Plane's co-pilot spoke last recorded words
The co-pilot of flight MH370 gave the 'all okay' to Malaysian air traffic control in the few minutes before, or after, the plane's main communication system ACARS was switched off.PT2M5S http://www.canberratimes.com.au/action/externalEmbeddedPlayer?id=d-34yvk 620 349 March 18, 2014
The co-pilot of the missing Malaysia Airlines jet MH370 was planning to marry his long-term girlfriend who is a pilot for a rival airline, according to reports.
Fariq Abdul Hamid, 27, had studied to be a pilot on the Malaysian resort island of Langkawi, where he met Nadira Ramli, who went on to become a captain with AirAsia, according to Malaysian media reports.
Nadira, 26, and Hamid had known each other for nine years and were planning to marry soon, according to the Daily Express newspaper in Sabah in Malaysia.
Engaged: Missing co-pilot of flight MH370 Fariq Abdul Hamid.
Authorities revealed overnight that Fariq is now believed to have spoken the last words transmitted from the missing Boeing 777’s cockpit before before the plane vanished between Malaysian and Vietnamese airspace.
‘‘All right, good night,’’ Fariq was recorded as saying calmly to air traffic controllers.
Nadira is the daughter of a senior Malaysian Airlines pilot and has been given leave from her job to be with her fiance’s distraught mother as they wait for any information about the baffling disappearance of the passenger jet, according to the Daily Express.
Nadira Ramli, fiancee of missing co-pilot Fariq Abdul Hamid.
A relative said Nadira was calm and acting as a ‘‘pillar of strength’’ for Fariq’s mother. The pair are staying at a hotel together in the Malaysian capital of Kuala Lumpur.
In an aviation blog in 2009, Ramli was quoted as saying that becoming a pilot had always been her passion.
Investigators on the weekend had said that the last verbal message transmitted from the cockpit occurred after the plane’s communications system was disabled, appearing to give a crucial clue pointing to the possible complicity of the pilots in the plane’s disappearance.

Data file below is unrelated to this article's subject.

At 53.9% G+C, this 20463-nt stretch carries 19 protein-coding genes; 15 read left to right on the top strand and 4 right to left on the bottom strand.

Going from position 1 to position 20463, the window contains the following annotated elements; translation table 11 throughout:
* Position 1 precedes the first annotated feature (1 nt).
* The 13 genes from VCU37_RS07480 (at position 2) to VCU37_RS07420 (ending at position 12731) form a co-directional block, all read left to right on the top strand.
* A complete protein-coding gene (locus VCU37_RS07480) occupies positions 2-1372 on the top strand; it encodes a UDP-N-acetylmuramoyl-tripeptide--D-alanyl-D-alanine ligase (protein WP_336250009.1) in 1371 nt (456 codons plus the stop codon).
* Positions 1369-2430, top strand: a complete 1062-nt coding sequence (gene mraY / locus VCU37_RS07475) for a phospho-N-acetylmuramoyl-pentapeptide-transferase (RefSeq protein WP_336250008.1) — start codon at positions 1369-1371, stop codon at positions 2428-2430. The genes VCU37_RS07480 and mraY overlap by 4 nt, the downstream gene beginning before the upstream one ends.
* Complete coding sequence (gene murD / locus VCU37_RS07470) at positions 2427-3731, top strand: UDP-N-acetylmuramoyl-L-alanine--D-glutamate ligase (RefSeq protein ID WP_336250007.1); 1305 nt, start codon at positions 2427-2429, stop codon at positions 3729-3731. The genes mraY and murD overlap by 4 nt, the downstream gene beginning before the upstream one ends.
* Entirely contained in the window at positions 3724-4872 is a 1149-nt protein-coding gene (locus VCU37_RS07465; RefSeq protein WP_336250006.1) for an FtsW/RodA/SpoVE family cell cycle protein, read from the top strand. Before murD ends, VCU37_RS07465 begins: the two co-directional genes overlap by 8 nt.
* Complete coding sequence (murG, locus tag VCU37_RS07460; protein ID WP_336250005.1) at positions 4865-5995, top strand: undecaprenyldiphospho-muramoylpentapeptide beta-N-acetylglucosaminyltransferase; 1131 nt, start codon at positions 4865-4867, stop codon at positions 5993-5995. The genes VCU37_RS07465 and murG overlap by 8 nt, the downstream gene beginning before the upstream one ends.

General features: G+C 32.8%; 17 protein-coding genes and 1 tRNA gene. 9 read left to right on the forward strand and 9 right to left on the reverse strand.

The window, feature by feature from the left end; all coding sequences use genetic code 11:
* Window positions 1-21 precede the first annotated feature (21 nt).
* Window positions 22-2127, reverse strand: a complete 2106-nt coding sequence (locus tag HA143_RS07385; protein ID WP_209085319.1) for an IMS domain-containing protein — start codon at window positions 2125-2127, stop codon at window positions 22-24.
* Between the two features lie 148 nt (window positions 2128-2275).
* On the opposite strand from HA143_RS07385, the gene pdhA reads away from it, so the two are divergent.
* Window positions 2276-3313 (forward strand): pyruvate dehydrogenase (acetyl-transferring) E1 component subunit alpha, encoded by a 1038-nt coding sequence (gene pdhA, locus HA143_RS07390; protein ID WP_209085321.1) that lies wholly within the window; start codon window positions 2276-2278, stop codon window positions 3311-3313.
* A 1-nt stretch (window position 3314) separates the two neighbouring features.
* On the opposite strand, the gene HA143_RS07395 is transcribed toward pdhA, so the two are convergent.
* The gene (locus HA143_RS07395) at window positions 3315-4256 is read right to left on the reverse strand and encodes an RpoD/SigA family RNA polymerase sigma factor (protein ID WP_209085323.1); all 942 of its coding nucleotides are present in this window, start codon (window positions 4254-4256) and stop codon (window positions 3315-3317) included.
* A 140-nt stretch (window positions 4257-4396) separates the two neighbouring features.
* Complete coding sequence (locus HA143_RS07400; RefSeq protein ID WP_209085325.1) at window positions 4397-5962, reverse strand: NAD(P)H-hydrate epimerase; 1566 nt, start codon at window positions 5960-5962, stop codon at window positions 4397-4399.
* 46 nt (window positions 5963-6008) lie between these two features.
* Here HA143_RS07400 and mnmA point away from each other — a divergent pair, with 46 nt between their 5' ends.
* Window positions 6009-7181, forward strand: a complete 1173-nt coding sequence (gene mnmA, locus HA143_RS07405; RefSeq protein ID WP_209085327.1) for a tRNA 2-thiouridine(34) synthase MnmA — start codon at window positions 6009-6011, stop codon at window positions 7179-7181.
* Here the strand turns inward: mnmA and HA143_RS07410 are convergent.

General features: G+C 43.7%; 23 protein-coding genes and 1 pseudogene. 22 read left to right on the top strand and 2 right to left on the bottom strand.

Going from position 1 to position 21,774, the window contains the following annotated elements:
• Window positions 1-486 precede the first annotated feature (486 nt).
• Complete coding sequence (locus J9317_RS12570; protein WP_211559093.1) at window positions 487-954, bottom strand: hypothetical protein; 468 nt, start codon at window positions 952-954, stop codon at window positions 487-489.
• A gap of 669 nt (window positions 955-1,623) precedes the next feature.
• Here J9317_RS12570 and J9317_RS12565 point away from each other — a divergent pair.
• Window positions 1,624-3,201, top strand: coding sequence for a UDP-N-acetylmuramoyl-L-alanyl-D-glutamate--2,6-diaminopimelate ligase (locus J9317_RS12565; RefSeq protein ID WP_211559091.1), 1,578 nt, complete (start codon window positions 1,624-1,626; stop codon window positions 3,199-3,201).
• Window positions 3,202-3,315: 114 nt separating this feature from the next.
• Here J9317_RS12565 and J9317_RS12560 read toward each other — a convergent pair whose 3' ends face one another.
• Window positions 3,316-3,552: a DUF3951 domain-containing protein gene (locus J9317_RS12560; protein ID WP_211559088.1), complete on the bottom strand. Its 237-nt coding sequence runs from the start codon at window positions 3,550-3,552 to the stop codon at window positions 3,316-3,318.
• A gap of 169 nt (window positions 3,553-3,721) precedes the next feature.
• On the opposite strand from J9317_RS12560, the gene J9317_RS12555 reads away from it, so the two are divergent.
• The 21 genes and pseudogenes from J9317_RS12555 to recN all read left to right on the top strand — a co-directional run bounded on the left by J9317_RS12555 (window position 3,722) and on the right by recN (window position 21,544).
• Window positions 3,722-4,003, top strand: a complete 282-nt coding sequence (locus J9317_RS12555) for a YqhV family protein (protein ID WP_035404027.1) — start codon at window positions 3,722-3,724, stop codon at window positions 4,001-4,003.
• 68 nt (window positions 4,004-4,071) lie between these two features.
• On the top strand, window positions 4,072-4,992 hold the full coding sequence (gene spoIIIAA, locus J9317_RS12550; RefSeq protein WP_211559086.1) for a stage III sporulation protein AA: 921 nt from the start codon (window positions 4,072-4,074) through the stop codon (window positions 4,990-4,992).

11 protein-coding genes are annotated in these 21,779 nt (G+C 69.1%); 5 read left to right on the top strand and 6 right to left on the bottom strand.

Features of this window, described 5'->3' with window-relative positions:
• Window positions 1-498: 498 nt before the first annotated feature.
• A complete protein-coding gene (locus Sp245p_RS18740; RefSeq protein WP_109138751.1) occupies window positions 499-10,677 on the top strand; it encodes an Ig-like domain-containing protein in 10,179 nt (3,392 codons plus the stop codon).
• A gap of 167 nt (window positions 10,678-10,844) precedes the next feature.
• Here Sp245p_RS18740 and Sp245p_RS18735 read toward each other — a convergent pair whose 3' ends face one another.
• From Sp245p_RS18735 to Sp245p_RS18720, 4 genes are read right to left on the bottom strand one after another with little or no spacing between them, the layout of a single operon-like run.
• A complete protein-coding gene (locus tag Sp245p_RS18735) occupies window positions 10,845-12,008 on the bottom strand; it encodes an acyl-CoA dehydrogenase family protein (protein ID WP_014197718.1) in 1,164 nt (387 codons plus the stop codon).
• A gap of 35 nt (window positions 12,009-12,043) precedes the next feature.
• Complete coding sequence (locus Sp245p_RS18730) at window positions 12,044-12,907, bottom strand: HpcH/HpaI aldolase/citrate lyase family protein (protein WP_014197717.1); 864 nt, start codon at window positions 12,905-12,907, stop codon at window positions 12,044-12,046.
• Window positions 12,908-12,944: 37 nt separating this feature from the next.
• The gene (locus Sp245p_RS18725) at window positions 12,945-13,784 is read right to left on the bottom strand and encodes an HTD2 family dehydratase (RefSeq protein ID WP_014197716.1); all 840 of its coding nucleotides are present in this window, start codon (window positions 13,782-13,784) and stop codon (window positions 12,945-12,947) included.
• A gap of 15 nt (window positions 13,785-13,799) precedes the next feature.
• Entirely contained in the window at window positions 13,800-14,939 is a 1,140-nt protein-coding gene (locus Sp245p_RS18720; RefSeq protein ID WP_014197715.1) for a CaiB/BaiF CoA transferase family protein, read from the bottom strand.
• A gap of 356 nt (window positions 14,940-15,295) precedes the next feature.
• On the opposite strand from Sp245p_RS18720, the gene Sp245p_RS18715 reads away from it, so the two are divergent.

But authorities backflipped overnight, saying Fariq’s final voice transmission may have occurred before any of the jet’s communications systems were disabled.
Police have said they are looking at the psychological backgrounds of Fariq and the plane’s captain, Zaharie Ahmad Shah, in their investigation.
Asked if pilot or co-pilot suicide was a line of inquiry, acting Malaysian transport minister Hishammuddin Hussein said: "We are looking at it."
But he added it was only one of the possibilities under investigation.
Fariq, the son of a high-ranking official in the public works department in Selangor state, joined Malaysia Airlines at the age of 20.
He has 2763 flying hours behind him and was transitioning to the Boeing 777-200 after finishing training in a flight simulator.
His neighbourhood mosque’s imam, Ahmad Sharafi Ali Asrah, has described Fariq as a mild-mannered "good boy, a good Muslim, humble and quiet", who also attended occasional Islamic courses.
Fariq was said to have often played futsal with children in his neighbourhood, and even paid for their sports shirts.
But last week allegations emerged that Fariq had invited a South African woman and her friend into the cockpit of a Malaysia Airlines flight from Phuket to Kuala Lumpur in 2011.
Jonti Roos said the pilots were smoking in the cockpit and posed for photos with her and her friend, who stayed in the cockpit for the duration of the flight. Passengers visiting the cockpit and smoking on flights are prohibited by Malaysia Airlines.
Last month, Fariq appeared in a CNN travel segment with the network’s aviation correspondent, Richard Quest, in which he was shown helping to fly a plane from Hong Kong to Kuala Lumpur.
The network was shooting video of the landing for use in a CNN Business Traveller program.
Quest called it a perfect landing of a Boeing 777-200, the same model as the plane that went missing.